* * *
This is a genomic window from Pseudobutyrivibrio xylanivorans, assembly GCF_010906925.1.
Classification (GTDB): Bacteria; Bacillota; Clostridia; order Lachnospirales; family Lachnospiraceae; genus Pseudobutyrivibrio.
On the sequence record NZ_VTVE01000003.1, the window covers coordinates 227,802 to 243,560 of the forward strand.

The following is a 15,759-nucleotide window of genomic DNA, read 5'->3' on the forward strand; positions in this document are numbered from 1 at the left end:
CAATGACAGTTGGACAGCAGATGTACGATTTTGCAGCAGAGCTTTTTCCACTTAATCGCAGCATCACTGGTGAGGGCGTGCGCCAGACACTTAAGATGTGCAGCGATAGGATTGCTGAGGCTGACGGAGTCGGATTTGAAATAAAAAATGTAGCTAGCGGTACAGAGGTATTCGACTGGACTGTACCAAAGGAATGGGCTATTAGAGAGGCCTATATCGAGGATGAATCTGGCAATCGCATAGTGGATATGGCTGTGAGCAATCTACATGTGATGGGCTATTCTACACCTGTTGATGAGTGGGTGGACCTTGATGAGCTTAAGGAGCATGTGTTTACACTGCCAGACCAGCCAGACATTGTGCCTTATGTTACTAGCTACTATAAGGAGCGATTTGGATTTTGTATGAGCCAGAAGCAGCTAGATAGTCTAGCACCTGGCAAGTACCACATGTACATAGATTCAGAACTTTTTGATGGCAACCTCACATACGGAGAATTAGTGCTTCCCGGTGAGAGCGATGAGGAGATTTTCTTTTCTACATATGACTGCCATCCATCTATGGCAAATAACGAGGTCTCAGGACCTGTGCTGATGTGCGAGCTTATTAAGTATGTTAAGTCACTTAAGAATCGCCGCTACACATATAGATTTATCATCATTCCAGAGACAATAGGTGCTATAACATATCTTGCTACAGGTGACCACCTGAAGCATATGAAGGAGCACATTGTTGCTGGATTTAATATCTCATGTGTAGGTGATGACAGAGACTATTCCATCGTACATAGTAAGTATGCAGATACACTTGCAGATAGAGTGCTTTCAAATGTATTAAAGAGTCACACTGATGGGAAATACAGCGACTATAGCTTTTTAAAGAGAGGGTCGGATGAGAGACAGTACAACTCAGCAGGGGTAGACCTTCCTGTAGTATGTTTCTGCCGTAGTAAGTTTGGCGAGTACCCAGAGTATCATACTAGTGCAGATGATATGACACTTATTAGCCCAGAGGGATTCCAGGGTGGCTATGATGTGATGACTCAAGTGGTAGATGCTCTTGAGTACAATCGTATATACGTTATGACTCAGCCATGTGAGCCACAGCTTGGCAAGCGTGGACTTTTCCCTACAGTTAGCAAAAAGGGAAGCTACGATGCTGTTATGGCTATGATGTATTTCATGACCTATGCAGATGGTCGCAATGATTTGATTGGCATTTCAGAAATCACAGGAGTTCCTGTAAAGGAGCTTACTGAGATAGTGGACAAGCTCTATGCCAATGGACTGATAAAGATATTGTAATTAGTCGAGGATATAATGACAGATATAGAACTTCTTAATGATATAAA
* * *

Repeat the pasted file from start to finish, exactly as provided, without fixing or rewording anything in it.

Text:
This is a genomic window from Pseudobutyrivibrio xylanivorans, assembly GCF_010906925.1.
Classification (GTDB): Bacteria; Bacillota; Clostridia; order Lachnospirales; family Lachnospiraceae; genus Pseudobutyrivibrio.
On the sequence record NZ_VTVE01000003.1, the window covers coordinates 227,802 to 243,560 of the forward strand.

The following is a 15,759-nucleotide window of genomic DNA, read 5'->3' on the forward strand; positions in this document are numbered from 1 at the left end:
CAATGACAGTTGGACAGCAGATGTACGATTTTGCAGCAGAGCTTTTTCCACTTAATCGCAGCATCACTGGTGAGGGCGTGCGCCAGACACTTAAGATGTGCAGCGATAGGATTGCTGAGGCTGACGGAGTCGGATTTGAAATAAAAAATGTAGCTAGCGGTACAGAGGTATTCGACTGGACTGTACCAAAGGAATGGGCTATTAGAGAGGCCTATATCGAGGATGAATCTGGCAATCGCATAGTGGATATGGCTGTGAGCAATCTACATGTGATGGGCTATTCTACACCTGTTGATGAGTGGGTGGACCTTGATGAGCTTAAGGAGCATGTGTTTACACTGCCAGACCAGCCAGACATTGTGCCTTATGTTACTAGCTACTATAAGGAGCGATTTGGATTTTGTATGAGCCAGAAGCAGCTAGATAGTCTAGCACCTGGCAAGTACCACATGTACATAGATTCAGAACTTTTTGATGGCAACCTCACATACGGAGAATTAGTGCTTCCCGGTGAGAGCGATGAGGAGATTTTCTTTTCTACATATGACTGCCATCCATCTATGGCAAATAACGAGGTCTCAGGACCTGTGCTGATGTGCGAGCTTATTAAGTATGTTAAGTCACTTAAGAATCGCCGCTACACATATAGATTTATCATCATTCCAGAGACAATAGGTGCTATAACATATCTTGCTACAGGTGACCACCTGAAGCATATGAAGGAGCACATTGTTGCTGGATTTAATATCTCATGTGTAGGTGATGACAGAGACTATTCCATCGTACATAGTAAGTATGCAGATACACTTGCAGATAGAGTGCTTTCAAATGTATTAAAGAGTCACACTGATGGGAAATACAGCGACTATAGCTTTTTAAAGAGAGGGTCGGATGAGAGACAGTACAACTCAGCAGGGGTAGACCTTCCTGTAGTATGTTTCTGCCGTAGTAAGTTTGGCGAGTACCCAGAGTATCATACTAGTGCAGATGATATGACACTTATTAGCCCAGAGGGATTCCAGGGTGGCTATGATGTGATGACTCAAGTGGTAGATGCTCTTGAGTACAATCGTATATACGTTATGACTCAGCCATGTGAGCCACAGCTTGGCAAGCGTGGACTTTTCCCTACAGTTAGCAAAAAGGGAAGCTACGATGCTGTTATGGCTATGATGTATTTCATGACCTATGCAGATGGTCGCAATGATTTGATTGGCATTTCAGAAATCACAGGAGTTCCTGTAAAGGAGCTTACTGAGATAGTGGACAAGCTCTATGCCAATGGACTGATAAAGATATTGTAATTAGTCGAGGATATAATGACAGATATAGAACTTCTTAATGATATAAA